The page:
Harald Baayen receives ERC Advanced Grant for groundbreaking language analysis project

University of Tübingen linguist will use the nearly 2.5 m euros to decouple language theory from the letter=sound constraint

Professor Harald Baayen of the University of Tübingen’s Institute of Linguistics has obtained a nearly 2.5 million euro Advanced Grant from the European Research Council (ERC) for a radical new project in language analysis. The five-year project is called WIDE and aims to deepen our understanding of how we produce and understand words in everyday speech.

Words in day-to-day conversational speech may differ substantially from how they appear in writing: German "würden" is often pronounced as "wün," Dutch "natuurlijk" ('naturally') can reduce to "tk", and Mandarin 要不然 (jao pu zan, 'otherwise') to “ui." Current theories assume that the sound waves that rearch our ears are reduced to sequences of abstract sound units, much like the sequences of letters that make up written words. However, how to align highly reduced forms such as "wün", "tk" and "ui" with their full unreduced variants, the supposed gatekeepers to meaning, is an unsolved computational problem.

The WIDE project makes the radical proposal to eliminate letter-like sound units altogether, and instead to zoom in on the rich details of the speech signal itself. Given tens of thousands of smart features representing the richness of the speech signal, it is anticipated that artificial neural networks can learn, by trial and error, to identify which meanings are conveyed. Previous research funded by the Alexander von Humboldt foundation allowed Baayen to provide a first proof of concept. In the WIDE project, this approach will be developed further and extended from German to other languages, including Mandarin Chinese (a tone language) and Estonian (a complex language with 28 to 40 different forms for a given noun). The WIDE project also targets a computational model without sound units for the articulation of words in speech production.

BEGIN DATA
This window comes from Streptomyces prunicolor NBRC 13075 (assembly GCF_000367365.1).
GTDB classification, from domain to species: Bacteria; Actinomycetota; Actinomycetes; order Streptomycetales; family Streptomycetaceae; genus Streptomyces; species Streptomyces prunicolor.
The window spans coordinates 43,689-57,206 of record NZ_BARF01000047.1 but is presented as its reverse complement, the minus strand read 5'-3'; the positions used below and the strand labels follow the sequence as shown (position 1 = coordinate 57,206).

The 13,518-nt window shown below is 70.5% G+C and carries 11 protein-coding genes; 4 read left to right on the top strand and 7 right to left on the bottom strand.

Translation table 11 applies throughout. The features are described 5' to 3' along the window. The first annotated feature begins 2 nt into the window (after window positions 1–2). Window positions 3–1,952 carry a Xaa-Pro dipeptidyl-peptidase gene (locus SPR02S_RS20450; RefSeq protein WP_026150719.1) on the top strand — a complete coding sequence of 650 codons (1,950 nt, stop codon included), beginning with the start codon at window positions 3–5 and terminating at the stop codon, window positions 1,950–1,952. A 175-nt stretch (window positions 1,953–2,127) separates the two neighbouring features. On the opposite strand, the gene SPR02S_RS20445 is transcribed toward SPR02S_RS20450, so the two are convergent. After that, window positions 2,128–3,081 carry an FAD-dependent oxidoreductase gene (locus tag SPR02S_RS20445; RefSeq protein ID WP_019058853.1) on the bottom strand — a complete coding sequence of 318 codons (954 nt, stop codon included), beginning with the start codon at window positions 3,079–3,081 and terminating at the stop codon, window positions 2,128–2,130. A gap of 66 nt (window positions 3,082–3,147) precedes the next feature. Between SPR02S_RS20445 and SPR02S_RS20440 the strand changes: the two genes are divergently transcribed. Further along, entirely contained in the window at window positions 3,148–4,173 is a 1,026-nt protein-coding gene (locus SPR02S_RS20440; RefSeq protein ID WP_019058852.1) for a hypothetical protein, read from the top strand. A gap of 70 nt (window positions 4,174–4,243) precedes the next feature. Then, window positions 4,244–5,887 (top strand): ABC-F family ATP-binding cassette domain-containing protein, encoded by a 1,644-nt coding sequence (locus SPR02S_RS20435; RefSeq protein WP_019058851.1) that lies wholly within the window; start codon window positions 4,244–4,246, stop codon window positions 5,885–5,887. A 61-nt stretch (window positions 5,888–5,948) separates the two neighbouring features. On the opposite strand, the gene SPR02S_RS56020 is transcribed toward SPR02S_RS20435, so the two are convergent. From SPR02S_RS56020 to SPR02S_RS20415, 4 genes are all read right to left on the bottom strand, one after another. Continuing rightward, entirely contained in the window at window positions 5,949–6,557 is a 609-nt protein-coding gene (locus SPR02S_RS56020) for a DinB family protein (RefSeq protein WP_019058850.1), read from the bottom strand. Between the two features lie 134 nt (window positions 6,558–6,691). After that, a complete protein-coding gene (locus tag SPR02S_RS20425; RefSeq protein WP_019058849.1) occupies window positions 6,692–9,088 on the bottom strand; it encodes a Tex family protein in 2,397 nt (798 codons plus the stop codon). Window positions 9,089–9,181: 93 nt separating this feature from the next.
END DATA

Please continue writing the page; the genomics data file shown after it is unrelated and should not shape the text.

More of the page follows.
The project's name, "WIDE", highlights a second aspect in which this project makes a radical departure from current trends in linguistics and natural language processing. Instead of making use of deep learning networks, the project focuses on the potential of ‘wide' two-layer networks with tens of thousands of input and output units.

Rolf Harald Baayen, born in 1958 in the US, came to Tübingen in 2011 as a prestigious Alexander von Humboldt Professor. He holds the Professorship of Quantitative Linguistics, which was specially created for him. Previously, Baayen conducted his research at the University of Alberta in Edmonton, Canada. He is considered one of the world’s foremost experts in the field of quantative linguistics and vocabulary research. He is a pioneer in computer-assisted and empirical language research as well as in psycholinguistics; Baayen has made fundamental contributions to our understanding of human language and the role of memory in language processing.

The European Research Council uses Advanced Grants to support established, active researchers with an outstanding academic record. Advanced Grants can go to innovative projects in any discipline. Each project sponsored receives up to 2.5 million euros for up to five years.


Professor Harald Baayen
University of Tübingen
Institute of Linguistics
Phone +49 7071 29-73117